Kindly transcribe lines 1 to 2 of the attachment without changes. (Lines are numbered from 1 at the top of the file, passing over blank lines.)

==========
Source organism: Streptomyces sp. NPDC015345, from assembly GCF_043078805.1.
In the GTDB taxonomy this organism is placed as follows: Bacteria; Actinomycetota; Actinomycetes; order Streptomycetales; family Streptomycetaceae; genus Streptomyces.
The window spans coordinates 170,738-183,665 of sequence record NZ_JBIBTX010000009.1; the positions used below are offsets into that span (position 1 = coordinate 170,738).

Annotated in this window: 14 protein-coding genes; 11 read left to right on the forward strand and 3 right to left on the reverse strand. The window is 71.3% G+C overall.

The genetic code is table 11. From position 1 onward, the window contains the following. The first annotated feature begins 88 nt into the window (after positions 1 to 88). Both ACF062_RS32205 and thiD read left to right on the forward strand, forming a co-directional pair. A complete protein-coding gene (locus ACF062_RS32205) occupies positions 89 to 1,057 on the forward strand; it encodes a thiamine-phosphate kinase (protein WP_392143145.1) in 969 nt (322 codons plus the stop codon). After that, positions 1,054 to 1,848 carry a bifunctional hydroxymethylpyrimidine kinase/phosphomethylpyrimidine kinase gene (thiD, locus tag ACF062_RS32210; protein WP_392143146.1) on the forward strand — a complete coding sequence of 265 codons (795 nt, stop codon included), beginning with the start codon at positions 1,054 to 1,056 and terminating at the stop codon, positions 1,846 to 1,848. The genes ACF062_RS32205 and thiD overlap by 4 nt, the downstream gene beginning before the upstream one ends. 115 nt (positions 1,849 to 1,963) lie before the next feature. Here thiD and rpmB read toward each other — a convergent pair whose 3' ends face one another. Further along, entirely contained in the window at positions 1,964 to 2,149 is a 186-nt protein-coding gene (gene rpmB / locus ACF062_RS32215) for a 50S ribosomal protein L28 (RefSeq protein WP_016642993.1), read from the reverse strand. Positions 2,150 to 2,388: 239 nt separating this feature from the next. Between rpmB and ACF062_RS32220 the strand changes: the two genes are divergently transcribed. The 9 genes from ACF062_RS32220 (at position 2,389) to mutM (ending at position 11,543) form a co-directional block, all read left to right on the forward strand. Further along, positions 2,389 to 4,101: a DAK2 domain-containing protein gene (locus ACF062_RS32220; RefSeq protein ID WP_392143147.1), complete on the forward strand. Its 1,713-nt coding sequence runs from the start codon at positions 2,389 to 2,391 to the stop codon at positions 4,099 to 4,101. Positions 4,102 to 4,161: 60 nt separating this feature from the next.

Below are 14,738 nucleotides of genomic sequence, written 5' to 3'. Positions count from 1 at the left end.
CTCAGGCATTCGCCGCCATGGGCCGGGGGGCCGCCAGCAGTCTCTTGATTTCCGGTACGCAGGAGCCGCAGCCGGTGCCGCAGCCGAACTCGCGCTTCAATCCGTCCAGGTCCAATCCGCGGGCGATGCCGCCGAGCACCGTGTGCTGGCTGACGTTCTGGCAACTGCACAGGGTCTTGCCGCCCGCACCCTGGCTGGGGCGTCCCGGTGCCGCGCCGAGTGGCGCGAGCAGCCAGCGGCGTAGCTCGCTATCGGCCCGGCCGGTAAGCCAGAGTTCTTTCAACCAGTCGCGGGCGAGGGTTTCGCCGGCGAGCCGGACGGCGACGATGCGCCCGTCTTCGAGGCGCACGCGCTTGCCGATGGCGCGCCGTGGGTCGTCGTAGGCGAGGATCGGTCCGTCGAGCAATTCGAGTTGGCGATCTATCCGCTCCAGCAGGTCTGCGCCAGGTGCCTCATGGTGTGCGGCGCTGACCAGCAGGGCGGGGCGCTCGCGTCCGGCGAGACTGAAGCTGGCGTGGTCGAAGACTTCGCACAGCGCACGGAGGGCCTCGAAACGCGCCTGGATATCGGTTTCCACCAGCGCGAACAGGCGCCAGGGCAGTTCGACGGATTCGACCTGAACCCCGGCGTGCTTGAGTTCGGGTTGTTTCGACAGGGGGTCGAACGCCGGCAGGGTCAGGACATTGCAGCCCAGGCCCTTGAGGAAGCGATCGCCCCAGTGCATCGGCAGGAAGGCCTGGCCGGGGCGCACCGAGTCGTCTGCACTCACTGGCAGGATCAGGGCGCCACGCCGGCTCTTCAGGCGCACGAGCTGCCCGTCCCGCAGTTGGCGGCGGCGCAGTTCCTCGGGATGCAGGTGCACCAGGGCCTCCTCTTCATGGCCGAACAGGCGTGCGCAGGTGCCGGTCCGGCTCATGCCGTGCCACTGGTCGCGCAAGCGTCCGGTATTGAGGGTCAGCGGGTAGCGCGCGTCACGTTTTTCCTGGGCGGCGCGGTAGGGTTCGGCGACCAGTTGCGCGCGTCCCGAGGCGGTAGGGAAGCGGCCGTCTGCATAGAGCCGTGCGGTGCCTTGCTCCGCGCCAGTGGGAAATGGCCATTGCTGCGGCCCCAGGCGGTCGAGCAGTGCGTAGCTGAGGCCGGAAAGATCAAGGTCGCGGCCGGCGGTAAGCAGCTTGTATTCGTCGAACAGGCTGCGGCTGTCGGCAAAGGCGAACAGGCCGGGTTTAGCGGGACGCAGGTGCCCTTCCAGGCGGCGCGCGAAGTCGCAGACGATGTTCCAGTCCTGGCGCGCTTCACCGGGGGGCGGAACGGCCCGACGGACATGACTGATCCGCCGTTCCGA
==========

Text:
Source organism: Streptomyces sp. NPDC015345, from assembly GCF_043078805.1.
In the GTDB taxonomy this organism is placed as follows: Bacteria; Actinomycetota; Actinomycetes; order Streptomycetales; family Streptomycetaceae; genus Streptomyces.